Watching what rides in.

Wim was relieved to learn that with the soldiers came the pay box from the Duke. Loose coins and trapped men was a glorious combination of potential profit.

Wim spent a fair amount of time on the back of the wagon selling goods. It might seem a bit of a shock, but the hard part of selling supplies he had was that everyone wanted everything for free. They thought that the Duke had sent him and that the Duke should pay. This made Wim the right man for the job, as he worked his magic explaining that the Duke did not send him and that things were a bit more expensive that back in the city because of transportation costs - wagon rental, paying taxes to the Duke, Horse fees, and the customary fees that the guards got for protecting the shipment.

His Ale was sold at twice the price. Still keeping one cask in reserve to deal with the Mountain Clan in an emergency. The Hole would be feeling the effect of a bit of competition and a higher quality product being sold. He could sell the cask to the Hole on his way out of town. They might even come try to buy the open cask just to shut him down.

Wim selling wood took a bit more work. He had enough wood to basically build a nice one room shed. Which would be better than living in a tent. The problem was not many of the men had that type of money here and he was not taking a marker with war coming. That left selling it to the mine or the foundry.

Wim took orders for things. Mostly blankets, boots, and work clothes. They would have to sell the idea of building a dorm to the Duke and the Clan Leader. He would let Master Sadir handle the Duke.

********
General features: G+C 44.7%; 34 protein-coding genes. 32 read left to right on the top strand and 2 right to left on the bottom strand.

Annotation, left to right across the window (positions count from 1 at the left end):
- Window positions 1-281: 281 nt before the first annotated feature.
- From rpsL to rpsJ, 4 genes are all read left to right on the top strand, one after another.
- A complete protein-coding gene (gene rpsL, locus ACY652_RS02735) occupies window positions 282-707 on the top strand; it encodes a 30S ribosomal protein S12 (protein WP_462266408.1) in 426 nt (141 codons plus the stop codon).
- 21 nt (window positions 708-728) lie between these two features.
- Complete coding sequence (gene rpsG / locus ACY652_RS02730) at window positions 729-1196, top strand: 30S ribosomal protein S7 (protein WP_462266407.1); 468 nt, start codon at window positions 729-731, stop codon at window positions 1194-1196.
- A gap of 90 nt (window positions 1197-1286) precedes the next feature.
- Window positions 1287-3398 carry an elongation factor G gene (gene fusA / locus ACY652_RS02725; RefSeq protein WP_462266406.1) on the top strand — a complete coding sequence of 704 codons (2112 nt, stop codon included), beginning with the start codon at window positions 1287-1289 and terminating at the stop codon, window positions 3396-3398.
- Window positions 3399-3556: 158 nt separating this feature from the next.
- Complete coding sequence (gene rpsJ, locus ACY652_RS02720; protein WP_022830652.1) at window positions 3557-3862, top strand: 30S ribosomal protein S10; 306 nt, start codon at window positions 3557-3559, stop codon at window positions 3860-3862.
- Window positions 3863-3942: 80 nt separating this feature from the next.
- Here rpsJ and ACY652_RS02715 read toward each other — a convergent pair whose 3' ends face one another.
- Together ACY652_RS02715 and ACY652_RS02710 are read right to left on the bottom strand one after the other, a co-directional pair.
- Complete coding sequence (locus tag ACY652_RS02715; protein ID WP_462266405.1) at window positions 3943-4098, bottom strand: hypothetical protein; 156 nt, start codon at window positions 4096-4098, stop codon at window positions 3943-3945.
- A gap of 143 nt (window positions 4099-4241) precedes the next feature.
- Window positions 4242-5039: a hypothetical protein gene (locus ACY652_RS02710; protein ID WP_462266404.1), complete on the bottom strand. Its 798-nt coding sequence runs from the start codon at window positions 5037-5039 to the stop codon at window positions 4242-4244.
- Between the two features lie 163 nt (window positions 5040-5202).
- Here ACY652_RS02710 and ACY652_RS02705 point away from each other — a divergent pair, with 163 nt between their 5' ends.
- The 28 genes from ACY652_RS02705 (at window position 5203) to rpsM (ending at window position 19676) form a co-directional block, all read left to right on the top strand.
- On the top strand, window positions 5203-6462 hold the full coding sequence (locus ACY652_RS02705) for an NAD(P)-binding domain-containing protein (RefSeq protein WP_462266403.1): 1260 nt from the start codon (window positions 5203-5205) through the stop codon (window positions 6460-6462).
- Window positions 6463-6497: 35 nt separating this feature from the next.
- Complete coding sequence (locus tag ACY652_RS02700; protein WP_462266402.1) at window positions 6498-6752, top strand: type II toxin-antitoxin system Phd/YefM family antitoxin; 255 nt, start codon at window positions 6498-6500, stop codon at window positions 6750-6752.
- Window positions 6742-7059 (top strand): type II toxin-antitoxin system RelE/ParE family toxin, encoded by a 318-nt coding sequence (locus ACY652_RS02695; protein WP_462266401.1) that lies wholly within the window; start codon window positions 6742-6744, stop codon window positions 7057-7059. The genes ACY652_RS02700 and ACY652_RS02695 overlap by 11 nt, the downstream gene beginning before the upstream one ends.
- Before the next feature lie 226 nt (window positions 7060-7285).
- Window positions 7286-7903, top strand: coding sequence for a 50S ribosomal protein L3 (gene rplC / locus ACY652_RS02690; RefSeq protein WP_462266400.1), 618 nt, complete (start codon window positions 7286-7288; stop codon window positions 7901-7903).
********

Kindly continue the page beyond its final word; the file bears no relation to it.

After completing a transaction, he hopped on to the back of the wagon and sat down. As he looked out, riding in to this little hell hole of a town was the Lady Arbiter Voah, Hunter. Wim took a cloth from his pocket and wiped his face in order to look a bit more presentable.

Their presence likely meant that there was a worry that magic was in play and they had come to deal with it. This did not make him feel better about sitting on a powder keg.

He did not think his efforts to save some of the young people from the cult families had won him any admiration from Voah. He understood why. Hunter at least had nodded to him at the tavern and did not seem to want to pound him into the ground, most the time. Watching them ride into town was like sitting at the card table knowing the other guy has a pair of kings and not being able to do anything about it.

Deep in Wim's mind was a weird fantasy that worried him. Not that he would admit it. He was hoping for was a couple half dressed native girls with magical powers to bring back to be servants. He really did wanted to learn the clan and tribal languages and having a dream walker would make business so much easier. That part of his mental scheming worked well. Elizabeth would need her own servants though and they would be helping to "civilize and educate" them. It would be quite noble. The problem was he could not sell himself. He was not buying the idea because it smelled like trouble.

He would have to put them in real clothing because the half naked part would cause problems. Getting a label of "native lover" would cause problem for business. Knowing Elizabeth, she would probably make him return them. Then an even worse thought hit him. It would work and the whole group of them would gang up and run his life. No more card games, or going drinking, Elizabeth knowing all his wild thoughts and schemes, Elizabeth would become fluent in both languages and they would use it to talk about him.

He sighed a pitiful sigh. Knowing what he really needed were young tribe men that knew how to care for the horses and enough horses to pull multiple heavier wagons. That is what he needed, it just wasn't as sexy. Maybe some of the tribal girls were horse wranglers and dream walkers. More horses and a trade deal with the clan was what he hoped to walk away with.

Wim waved to Voah, Hunter from the wagon. They would need a drink and he wanted to know what brought them this far north and into danger.

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